A brief history of retail and mixed-use
This is one of a series of ongoing Public Square articles on the market, technological, and cultural transformation of the $5 trillion retail industry—and how it relates to a continued shift toward walkable, urban living.
In the beginning, we built beautiful main streets and downtowns, and we all agreed that they were good. We can see them today in ancient settlements like Pompeii. Shopping streets go back to the early days of civilization.
Even through the 1950s, nearly everybody went downtown to shop, pick up the mail, visit the courthouse, go to the bank, and take in a movie or other performance. Downtown storefronts and mixed uses performed essential functions of life. “The diversity of land uses created a synergistic environment that was walkable and a great place for social interaction—a place to see and be seen,” notes Sharon Woods of LandUseUSA | Urban Strategies, a market research and analysis firm.
In a memoir, The Life and Times of the Thunderbolt Kid, Bill Bryson describes 1950s Des Moines, Iowa, where downtown was filled with magnificent department stores, shops, and restaurants. The city’s greatest retail institution was Younker Brothers department store, which had a fancy tea room, the state’s first escalator, and the store occupied two buildings—you could start shopping on one side of the street and come out on the other side, Bryson notes.
Then, downtown seemed to change overnight. By the late 1950s buildings were being knocked down to make way for parking lots, and shopping centers and hotels were being developed along the highway outside of town. “By the early 1960s, people exchanged boasts about how long it had been since they had been downtown,” Bryson writes. “They had found a new kind of happiness at the malls.”
A similar story was playing out nationwide. The first regional mall in the US opened in 1956 (In Edina, Minnesota, with scores more built soon thereafter). Some downtowns and main streets did better than others, at least for a while. But many soon emptied out in favor of shopping centers and department store anchors surrounded by acres of parking.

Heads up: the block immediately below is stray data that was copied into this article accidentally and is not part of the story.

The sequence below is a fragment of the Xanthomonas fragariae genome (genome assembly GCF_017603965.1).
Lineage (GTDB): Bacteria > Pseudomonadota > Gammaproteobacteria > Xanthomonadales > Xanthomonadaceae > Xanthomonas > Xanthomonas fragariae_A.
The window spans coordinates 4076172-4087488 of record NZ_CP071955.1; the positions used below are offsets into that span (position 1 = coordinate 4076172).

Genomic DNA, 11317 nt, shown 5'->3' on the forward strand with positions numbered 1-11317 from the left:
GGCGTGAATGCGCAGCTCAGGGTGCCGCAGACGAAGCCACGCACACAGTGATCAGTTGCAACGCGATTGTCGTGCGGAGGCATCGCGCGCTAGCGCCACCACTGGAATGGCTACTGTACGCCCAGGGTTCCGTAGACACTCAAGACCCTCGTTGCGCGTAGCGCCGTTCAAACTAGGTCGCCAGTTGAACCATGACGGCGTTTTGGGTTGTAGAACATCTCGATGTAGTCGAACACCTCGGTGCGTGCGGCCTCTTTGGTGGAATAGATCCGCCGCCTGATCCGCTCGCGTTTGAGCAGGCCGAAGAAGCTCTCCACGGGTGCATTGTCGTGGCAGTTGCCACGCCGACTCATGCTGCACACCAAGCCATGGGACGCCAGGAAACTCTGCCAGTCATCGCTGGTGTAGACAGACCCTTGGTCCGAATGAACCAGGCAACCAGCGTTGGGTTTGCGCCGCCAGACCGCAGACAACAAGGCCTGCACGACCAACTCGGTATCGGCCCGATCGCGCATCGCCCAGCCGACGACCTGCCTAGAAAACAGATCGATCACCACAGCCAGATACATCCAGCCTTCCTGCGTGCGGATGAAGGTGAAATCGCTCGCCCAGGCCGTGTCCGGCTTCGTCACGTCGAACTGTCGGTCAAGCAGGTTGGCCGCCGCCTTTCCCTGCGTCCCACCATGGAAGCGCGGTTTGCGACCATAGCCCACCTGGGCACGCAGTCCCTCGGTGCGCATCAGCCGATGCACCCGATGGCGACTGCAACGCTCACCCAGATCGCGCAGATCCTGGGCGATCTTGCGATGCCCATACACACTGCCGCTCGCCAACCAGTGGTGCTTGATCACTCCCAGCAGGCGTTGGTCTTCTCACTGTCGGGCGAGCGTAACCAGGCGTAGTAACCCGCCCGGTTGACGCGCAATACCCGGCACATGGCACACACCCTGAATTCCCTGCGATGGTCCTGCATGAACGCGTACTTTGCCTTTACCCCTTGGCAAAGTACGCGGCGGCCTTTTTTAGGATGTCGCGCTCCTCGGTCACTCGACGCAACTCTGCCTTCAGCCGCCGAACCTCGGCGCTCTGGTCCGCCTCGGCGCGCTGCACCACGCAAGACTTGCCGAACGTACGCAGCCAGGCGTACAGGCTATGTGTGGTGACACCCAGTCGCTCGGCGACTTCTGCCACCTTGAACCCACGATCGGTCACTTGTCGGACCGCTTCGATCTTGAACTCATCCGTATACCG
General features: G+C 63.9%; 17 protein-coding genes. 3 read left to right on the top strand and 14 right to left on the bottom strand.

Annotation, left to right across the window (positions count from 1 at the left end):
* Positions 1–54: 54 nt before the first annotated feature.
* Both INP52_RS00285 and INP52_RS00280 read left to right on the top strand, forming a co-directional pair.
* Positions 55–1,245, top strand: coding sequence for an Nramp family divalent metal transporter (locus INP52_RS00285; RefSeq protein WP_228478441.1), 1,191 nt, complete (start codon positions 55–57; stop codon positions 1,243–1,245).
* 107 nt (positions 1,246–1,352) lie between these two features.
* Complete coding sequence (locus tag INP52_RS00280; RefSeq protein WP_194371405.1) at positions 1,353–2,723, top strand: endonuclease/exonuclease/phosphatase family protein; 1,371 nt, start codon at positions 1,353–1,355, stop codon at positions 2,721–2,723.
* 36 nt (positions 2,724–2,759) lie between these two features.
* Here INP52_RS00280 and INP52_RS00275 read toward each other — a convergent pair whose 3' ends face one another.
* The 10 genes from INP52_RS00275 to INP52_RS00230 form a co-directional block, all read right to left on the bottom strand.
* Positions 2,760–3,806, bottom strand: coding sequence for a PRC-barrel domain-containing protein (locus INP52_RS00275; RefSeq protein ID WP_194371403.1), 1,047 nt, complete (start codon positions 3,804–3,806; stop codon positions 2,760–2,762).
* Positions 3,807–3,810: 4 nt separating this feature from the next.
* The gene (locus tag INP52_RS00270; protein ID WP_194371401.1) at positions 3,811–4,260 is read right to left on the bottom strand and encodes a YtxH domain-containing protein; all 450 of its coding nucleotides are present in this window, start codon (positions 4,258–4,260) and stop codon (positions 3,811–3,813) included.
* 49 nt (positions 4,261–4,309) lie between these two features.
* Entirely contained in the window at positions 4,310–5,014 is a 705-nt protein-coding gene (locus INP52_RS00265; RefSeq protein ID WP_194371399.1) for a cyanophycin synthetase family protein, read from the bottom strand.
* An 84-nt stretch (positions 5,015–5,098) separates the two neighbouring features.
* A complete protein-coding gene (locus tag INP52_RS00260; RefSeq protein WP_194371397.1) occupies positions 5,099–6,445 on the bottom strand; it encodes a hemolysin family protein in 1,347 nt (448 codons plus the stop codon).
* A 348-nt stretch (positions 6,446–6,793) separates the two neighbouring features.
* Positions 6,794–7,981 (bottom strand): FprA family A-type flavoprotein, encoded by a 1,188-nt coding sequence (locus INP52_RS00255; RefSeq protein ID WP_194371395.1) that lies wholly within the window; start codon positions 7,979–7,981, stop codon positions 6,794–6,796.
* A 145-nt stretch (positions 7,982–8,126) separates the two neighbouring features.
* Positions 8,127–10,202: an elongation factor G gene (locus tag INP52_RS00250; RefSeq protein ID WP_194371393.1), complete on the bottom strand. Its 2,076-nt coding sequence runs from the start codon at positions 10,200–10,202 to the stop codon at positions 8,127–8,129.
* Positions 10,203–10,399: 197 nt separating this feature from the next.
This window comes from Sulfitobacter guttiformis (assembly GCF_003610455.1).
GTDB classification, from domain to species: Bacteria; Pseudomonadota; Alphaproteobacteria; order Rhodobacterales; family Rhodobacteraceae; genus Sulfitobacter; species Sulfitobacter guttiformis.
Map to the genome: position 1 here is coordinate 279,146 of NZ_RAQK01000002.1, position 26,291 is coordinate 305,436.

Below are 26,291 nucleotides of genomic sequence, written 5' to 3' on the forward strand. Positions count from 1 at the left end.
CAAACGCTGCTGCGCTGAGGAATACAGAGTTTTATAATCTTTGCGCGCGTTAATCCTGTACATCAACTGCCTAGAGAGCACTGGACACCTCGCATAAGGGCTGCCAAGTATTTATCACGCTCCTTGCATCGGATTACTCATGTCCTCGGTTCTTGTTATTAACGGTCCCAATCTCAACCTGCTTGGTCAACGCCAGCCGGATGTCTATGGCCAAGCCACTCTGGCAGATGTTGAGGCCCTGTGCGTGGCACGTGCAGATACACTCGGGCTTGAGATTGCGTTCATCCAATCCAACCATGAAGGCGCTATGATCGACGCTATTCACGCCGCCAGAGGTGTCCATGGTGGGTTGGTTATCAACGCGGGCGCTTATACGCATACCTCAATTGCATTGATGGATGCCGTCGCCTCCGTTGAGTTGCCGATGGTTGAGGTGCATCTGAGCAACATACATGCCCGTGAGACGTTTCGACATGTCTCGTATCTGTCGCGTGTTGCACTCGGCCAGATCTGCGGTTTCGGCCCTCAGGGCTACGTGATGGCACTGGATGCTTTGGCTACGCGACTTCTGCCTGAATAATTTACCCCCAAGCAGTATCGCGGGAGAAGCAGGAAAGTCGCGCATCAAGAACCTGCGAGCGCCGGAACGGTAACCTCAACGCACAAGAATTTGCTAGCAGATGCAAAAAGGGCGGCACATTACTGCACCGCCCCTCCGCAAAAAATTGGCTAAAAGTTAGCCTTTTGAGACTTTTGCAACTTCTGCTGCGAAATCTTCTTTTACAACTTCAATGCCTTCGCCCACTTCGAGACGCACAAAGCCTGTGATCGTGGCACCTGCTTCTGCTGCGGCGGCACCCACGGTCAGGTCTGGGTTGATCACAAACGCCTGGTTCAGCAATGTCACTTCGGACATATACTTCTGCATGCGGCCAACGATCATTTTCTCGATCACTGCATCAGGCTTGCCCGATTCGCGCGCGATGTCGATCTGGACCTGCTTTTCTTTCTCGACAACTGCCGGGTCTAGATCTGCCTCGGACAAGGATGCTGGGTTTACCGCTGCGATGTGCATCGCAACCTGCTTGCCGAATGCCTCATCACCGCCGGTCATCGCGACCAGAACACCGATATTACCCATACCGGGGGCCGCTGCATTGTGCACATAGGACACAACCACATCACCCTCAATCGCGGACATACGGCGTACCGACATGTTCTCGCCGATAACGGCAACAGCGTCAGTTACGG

Ironically, cities were converting to one-way traffic systems to handle downtown traffic just as the same traffic was abandoning the downtowns for the suburbs. One-way streets were often instituted in the name of public safety and to move vehicles through downtowns more efficiently. However, the one-way streets encouraged higher speeds for vehicles and impacted the exposure that merchants had to traffic and potential shoppers.
If that wasn’t bad enough, on-street parking soon vanished along state routes to make roads wider. Departments of transportation seemed to share one belief—that roads serve only to move lots of traffic through fast. Many cities followed the state trends by removing parking along their main streets, perhaps thinking that more and faster traffic would bring more shoppers. Unfortunately, it created automobile raceways that reduced walkability and livability.
Highways and bypasses
Meanwhile, the federal government was funding Interstate highways and bypasses around downtowns. The first mile of Interstate opened in 1955, just before the first regional mall. Sadly, federally funded urban renewal gutted entire neighborhoods, fragmented communities, and diverted traffic away from downtowns. Retail sales for many downtown merchants plummeted and they gradually closed or relocated out to the newest mall.
As the downtowns unraveled, anchor institutions also fled, including courthouses, post offices, banks, colleges, hotels—and jobs. When these anchors and the jobs left, so did the workers and residents. Many of these actions were intended to save cities, but they inflicted great damage instead.
Dying downtowns and declining jobs were among the many reasons that, by the mid-1960s, people were moving out of US cities in droves—a trend that continued for 30 years.“Sprawl hastened the abandonment of Main Streets and City Centers with their small-scale, personal, and diverse retail and commercial offerings,” notes Stefanos Polyzoides in a forward to urban planner and retail expert Robert Gibbs’ book, Principles of Urban Retail Planning and Development. The new malls had centralized management and a coordinated tenant mix that downtowns could not match. Between 1954 and 1977, the total retail market share of American city centers dropped by 77 percent, Gibbs wrote, and many downtowns and main streets eventually lost 90 percent of their business.
While city and town centers struggled, retail and commerce continued to evolve and thrive—indeed the era of conventional suburban retail was just beginning. Department stores like Sears, JCPenney, and Macy’s were almost exclusively located in the downtowns even during the early 1950s. But by 1960, they were relocating to the regional shopping centers.